David Guy Levy (Terri) directed this film, written by Steffen Schlachtenhaufen (Primal). A horror-thriller about a millionaire who invites a group of people to take part in a game in order to win a large monetary prize.
I was drawn into this film by its well established cast, people I enjoy watching from film and television. Brittany Snow (Pitch Perfect), Jeffrey Combs (Re-Animator), John Heard (Big), Lawrence Gilliard Jr. (The Walking Dead), Eddie Steeples (My Name is Earl), June Squibb (Nebraska) and Robin Lord Taylor (Gotham) being among them. A cast that work well together as they each have to choose between certain actions, battling their conscience and morality along the way. The performances, especially from Snow and Combs, are enjoyable and while not the best I’ve seen from them, they still kept me entertained for the running time of the movie.
The film follows the main protagonist, Iris (Snow), who is in debt left by the passing of her parents, and her brother has leukaemia and is in dire need of a bone-marrow transplant which she cannot even begin to pay for. She is approached by a rich man named Shepard Lambrick (Combs) who offers her a chance to win enough money to pay for her brother’s care, clear her debts, and even promises, if she were to win, that he would help her get the transplant for her brother quickly. She agrees after thinking it over, and is driven to the house where the game is to take place. There, she meets the other guests, or players. Lucas (Enver Gjokaj), Amy (Sasha Grey), Conway (Heard), Travis (Charlie Hofheimer), Cal (Steeples), Linda (Squibb) and Peter (Robb Wells) who are all there for various reasons, in need of the money on offer. They are welcomed by the head of security, of sorts, Bevans (Jonny Coyne), who shows them to a dining room and they sit around a large table. Beginning with a dinner, which Lambrick and his son, Julian (Taylor) attend, with Bevans and another security guard around them, the games begin as Lambrick offers tame “would you rather” options to a couple of guests, but then things begin to take a turn, with the real truth of the “game” being revealed, and the true meaning of being “eliminated” revealed as being killed. With the “would you rather” concept taking sinister turns, such as options to either stab or whip fellow players, or electrocute yourself of the person opposite, the players begin to question their morality and what they are willing to do to survive, and possibly even win.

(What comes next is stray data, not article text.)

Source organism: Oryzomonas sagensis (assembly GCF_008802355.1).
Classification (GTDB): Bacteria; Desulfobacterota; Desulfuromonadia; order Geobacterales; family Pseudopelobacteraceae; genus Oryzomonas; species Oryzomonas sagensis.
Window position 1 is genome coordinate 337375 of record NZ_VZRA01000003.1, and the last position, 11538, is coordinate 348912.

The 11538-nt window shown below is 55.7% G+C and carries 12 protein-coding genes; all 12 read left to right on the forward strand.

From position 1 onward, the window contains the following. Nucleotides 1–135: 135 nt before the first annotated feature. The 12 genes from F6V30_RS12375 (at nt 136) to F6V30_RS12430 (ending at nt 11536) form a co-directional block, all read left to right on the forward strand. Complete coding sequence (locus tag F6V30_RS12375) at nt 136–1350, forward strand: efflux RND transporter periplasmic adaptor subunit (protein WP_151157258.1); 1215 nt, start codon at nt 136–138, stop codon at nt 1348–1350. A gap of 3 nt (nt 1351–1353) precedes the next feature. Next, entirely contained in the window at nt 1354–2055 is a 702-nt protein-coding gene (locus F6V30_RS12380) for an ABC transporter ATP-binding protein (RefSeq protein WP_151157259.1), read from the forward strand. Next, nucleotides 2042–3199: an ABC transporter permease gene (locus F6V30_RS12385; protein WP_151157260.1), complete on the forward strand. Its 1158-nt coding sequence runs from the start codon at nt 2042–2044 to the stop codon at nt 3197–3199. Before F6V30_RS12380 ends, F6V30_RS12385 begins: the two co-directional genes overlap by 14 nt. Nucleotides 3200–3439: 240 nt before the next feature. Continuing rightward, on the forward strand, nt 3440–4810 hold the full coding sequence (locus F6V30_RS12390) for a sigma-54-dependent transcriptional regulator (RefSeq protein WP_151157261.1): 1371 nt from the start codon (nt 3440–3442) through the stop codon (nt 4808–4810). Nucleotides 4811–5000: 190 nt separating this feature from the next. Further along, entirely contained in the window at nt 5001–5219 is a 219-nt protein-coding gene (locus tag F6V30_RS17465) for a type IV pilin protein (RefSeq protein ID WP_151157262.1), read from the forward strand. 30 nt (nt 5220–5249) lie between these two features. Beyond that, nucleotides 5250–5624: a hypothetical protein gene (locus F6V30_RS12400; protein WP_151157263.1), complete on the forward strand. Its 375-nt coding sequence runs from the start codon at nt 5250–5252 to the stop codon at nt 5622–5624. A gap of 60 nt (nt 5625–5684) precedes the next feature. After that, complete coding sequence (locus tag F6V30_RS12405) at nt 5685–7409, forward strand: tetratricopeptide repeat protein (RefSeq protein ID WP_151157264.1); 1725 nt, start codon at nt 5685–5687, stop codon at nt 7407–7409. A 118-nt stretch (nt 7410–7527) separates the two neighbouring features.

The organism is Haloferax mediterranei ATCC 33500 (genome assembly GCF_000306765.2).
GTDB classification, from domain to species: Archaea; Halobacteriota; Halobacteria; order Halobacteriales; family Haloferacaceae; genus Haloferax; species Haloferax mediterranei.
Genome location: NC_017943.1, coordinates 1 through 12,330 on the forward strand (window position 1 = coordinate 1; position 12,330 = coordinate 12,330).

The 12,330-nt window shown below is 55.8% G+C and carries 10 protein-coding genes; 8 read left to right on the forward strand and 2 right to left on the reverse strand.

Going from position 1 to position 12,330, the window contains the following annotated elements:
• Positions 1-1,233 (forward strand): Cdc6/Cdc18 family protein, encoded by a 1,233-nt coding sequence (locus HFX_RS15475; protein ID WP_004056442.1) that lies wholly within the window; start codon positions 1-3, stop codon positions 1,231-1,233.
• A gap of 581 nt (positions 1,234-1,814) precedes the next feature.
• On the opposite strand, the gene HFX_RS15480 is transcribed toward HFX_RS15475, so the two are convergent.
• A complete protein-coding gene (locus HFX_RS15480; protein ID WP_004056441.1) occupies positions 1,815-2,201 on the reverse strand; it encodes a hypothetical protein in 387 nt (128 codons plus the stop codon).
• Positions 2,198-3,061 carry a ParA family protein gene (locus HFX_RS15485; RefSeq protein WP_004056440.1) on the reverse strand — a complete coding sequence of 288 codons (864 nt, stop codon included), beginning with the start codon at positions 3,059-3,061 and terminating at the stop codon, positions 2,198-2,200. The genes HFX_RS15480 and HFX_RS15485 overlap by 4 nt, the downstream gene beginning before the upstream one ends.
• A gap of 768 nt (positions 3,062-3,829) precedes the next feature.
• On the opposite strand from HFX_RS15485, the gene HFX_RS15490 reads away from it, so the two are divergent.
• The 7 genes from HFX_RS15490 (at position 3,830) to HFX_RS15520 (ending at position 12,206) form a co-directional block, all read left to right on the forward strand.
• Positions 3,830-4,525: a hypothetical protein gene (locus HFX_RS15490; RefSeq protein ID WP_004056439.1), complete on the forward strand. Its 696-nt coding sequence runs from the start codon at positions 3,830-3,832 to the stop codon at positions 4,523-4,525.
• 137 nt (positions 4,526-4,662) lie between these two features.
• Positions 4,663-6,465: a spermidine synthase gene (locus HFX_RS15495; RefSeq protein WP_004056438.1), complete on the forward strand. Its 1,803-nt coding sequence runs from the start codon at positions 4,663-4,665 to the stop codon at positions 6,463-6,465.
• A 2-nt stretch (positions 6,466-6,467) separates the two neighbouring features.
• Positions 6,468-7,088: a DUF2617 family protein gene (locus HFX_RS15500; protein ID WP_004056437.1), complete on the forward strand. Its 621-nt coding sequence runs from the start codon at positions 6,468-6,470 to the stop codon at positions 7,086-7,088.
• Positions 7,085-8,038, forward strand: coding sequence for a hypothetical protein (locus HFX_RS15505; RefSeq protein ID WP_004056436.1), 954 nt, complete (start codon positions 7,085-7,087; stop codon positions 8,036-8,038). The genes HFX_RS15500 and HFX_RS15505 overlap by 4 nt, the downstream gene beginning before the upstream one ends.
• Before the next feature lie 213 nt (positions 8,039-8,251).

It’s a cool concept, and one I enjoyed watching being explored. It’s fairly simplistic, taking a familiar game that usually results in kisses and hugs, and turning it into a horrific game held by sociopaths with lots and lots of money at their disposal. The way the “rounds” escalated was interesting, though I would have preferred to have seen a little more creativity put into it sometimes. The cast all did their job of creating suspense and giving insight into what might lurk inside them as people, with what they are, and aren’t, willing to do. Combs, as the millionaire with perversions of horrific degrees, is a blast here, reeling off dialogue with charming creepiness and schizophrenic turns of mood. His son, Julian, played by Taylor, reminded me of Joffrey from Game of Thrones at times, a blonde and sociopathic kid who has been given everything he’s ever wanted, hiding behind the guns and fists that his father pays for. He is so easy to dislike, and it makes for an interesting moment or two, wondering if he will get his smug grin knocked from his face. Snow is also easy to root for as the lead character, a girl who has been put into an insane situation yet cannot help but think about her brother and his illness. I don’t want to spoil things, so I’ll refrain for complaining about certain aspects that would ruin the plot, but I was disappointed by some of the things that happened as the game went on, and the ending, for me anyway, felt cheap and tacked-on. Still, it’s an entertaining film with some gruesome moments and an engaging concept that I thought was perfect for a horror movie.
There have been plenty of films in which a group of people are put into a situation where they are forced to commit heinous or brutal acts in order to escape or survive, and this falls into the middle of them. It isn’t a special film, or one that stands out necessarily, but it is better than some of the films I’ve seen of a similar ilk. I’d say that it’s worth giving it a shot if you’re in the mood for an enjoyable slice of horror.
Would you Rather? is available to watch now on Netflix Streaming (UK)